Byron Zhang with some of the Watsi team during a visit to a medical partner in Tanzania.

Byron Zhang with some of the Watsi team during a visit to a medical partner in Tanzania. (Photo courtesy Byron Zhang)

Coding better healthcare

Though Byron Zhang (B.S.’15 EECS) got his bachelor’s degree from Berkeley’s Electrical Engineering and Computer Sciences (EECS) program just two years ago, his programming skills have already been instrumental in securing health insurance for an entire village in Uganda.

As a web developer at Watsi, a San Francisco-based nonprofit organization working in developing countries to provide accessible and affordable healthcare, Zhang put his coding and intercultural skills to the test earlier this year in Rwibaale, a village of 2,700 people. In just one month, he and another Watsi engineer developed a platform integrating the village clinic’s electronic medical records and financial management system. During the same time period, the team also created a mobile app where patients and providers could easily access the system.

“When I graduated, I knew I wanted to work at a nonprofit focused on technology and healthcare,” Zhang says. “I liked how with technology, you could get to work immediately and make an impact. No one would say, ‘You’re too young.’”

In the summer before his junior year, he worked on a project in Panama to provide education about clean water and trash disposal — and made a key observation.

“Many people in town didn’t have access to water, but everyone had satellite TV and smartphones,” he says. “I was flabbergasted and realized we didn’t need to go knocking door-to-door to change things. We could start using tech and text mechanisms to implement public health goals.”

“In Panama, it’s all going straight to cell phones, even things like banking and health care,” says Zhang. “It got me thinking about tech solutions for developing countries.”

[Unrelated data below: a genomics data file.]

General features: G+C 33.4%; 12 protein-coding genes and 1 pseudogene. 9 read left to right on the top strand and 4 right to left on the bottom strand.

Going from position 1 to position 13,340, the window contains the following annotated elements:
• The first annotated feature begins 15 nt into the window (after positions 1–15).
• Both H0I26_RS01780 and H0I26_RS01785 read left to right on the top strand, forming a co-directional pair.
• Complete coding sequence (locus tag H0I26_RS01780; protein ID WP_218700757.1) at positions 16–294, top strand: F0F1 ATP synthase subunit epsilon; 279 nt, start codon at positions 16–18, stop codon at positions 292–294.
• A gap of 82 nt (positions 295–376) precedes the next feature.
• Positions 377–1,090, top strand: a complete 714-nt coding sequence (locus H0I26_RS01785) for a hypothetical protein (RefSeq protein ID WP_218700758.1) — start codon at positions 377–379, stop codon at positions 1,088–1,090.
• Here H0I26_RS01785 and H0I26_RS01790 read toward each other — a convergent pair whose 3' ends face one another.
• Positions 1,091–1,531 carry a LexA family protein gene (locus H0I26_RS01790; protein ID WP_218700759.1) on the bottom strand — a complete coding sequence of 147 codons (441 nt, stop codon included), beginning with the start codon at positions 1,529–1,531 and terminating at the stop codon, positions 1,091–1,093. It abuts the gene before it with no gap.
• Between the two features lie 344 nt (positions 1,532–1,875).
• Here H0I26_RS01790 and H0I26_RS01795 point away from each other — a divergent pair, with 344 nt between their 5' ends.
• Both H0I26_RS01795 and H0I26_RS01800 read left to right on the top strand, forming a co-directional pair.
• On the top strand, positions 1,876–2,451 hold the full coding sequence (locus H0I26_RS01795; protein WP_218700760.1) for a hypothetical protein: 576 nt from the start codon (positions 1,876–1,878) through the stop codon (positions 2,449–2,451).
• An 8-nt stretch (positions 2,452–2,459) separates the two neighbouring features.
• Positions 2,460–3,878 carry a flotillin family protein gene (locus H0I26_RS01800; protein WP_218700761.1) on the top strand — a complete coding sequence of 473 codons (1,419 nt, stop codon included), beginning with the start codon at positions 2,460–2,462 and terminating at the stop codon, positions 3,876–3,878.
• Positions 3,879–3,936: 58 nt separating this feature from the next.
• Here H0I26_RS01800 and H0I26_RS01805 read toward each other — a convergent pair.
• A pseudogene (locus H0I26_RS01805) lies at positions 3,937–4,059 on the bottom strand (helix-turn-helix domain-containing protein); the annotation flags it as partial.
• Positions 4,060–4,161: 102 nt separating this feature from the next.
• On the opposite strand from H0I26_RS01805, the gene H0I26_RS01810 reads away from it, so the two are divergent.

Upon his return, Zhang joined Blueprint, a Berkeley student group that develops pro bono tech solutions for nonprofits. He worked on two projects, including one for the San Francisco group Project Homeless Connect.

Participating in Blueprint also turned out to be the way Zhang connected with his future employer. During the spring of his senior year, co-founder Chase Adam visited Cal and gave a talk to the Blueprint members about his path to launching Watsi.

After Adam’s presentation, Zhang took the initiative to talk with him further. Then, later that summer, he reached out to Watsi to let them know that he was interested in working for the organization. Shortly after, Zhang became Watsi’s ninth hire.

When he joined the organization in 2015, it was focusing on crowdfunding to pay for surgeries for people around the globe. And because the group wanted to help the hospitals grow more efficiently, it started to develop electronic medical record systems and financial models for hospitals.

Watsi has worked in about 20 different countries (mainly in Central America, East Africa and Southeast Asia) and developed relationships with about 12 different medical partners, including the clinic in Rwibaale.